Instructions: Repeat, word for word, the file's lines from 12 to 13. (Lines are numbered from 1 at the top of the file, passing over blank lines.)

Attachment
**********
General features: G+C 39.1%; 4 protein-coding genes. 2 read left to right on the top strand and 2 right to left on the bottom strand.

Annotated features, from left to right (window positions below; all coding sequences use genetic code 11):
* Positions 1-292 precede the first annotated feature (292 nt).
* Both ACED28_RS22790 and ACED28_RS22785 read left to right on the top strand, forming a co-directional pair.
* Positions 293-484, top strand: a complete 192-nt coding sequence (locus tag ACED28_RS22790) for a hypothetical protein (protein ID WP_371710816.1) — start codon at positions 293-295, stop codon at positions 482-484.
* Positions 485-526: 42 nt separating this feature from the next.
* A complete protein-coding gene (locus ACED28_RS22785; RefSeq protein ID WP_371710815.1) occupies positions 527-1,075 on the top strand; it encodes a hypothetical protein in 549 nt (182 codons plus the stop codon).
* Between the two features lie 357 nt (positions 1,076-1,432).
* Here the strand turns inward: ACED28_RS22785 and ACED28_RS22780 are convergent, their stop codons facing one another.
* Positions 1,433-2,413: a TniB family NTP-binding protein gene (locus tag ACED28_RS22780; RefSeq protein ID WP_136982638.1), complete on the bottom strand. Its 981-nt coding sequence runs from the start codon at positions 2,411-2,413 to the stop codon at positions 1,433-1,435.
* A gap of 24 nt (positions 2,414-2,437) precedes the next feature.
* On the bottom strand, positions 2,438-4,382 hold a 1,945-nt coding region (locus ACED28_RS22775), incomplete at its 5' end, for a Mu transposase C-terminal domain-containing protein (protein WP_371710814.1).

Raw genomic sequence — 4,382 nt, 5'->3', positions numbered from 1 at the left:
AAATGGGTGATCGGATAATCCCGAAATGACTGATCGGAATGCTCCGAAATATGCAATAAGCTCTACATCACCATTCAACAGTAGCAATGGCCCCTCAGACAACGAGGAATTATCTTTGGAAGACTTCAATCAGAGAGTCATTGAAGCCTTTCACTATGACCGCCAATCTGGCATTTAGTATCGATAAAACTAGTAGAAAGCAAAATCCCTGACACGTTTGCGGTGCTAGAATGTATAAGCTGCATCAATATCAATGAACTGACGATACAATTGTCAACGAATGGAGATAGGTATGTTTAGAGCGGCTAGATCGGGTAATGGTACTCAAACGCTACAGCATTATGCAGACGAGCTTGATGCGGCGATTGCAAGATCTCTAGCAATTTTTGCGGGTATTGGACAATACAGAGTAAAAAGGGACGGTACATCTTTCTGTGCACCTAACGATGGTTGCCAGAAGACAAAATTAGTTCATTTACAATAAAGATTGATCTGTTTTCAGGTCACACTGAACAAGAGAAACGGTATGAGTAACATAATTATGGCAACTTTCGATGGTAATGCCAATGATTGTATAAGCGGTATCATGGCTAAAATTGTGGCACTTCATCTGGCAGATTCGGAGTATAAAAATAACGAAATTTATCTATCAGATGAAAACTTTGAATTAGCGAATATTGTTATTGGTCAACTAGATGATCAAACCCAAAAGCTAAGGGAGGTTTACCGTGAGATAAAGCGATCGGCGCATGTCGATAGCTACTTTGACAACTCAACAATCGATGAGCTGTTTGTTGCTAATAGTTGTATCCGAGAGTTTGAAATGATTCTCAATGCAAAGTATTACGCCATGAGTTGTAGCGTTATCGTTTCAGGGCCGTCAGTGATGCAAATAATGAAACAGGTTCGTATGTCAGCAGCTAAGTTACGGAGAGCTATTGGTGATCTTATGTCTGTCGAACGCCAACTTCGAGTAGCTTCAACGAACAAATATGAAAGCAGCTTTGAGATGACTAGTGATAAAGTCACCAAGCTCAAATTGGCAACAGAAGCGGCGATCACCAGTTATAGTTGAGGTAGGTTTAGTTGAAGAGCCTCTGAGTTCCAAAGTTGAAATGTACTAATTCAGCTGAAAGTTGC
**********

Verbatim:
* On the bottom strand, positions 2,438-4,382 hold a 1,945-nt coding region (locus ACED28_RS22775), incomplete at its 5' end, for a Mu transposase C-terminal domain-containing protein (protein WP_371710814.1).

Raw genomic sequence — 4,382 nt, 5'->3', positions numbered from 1 at the left: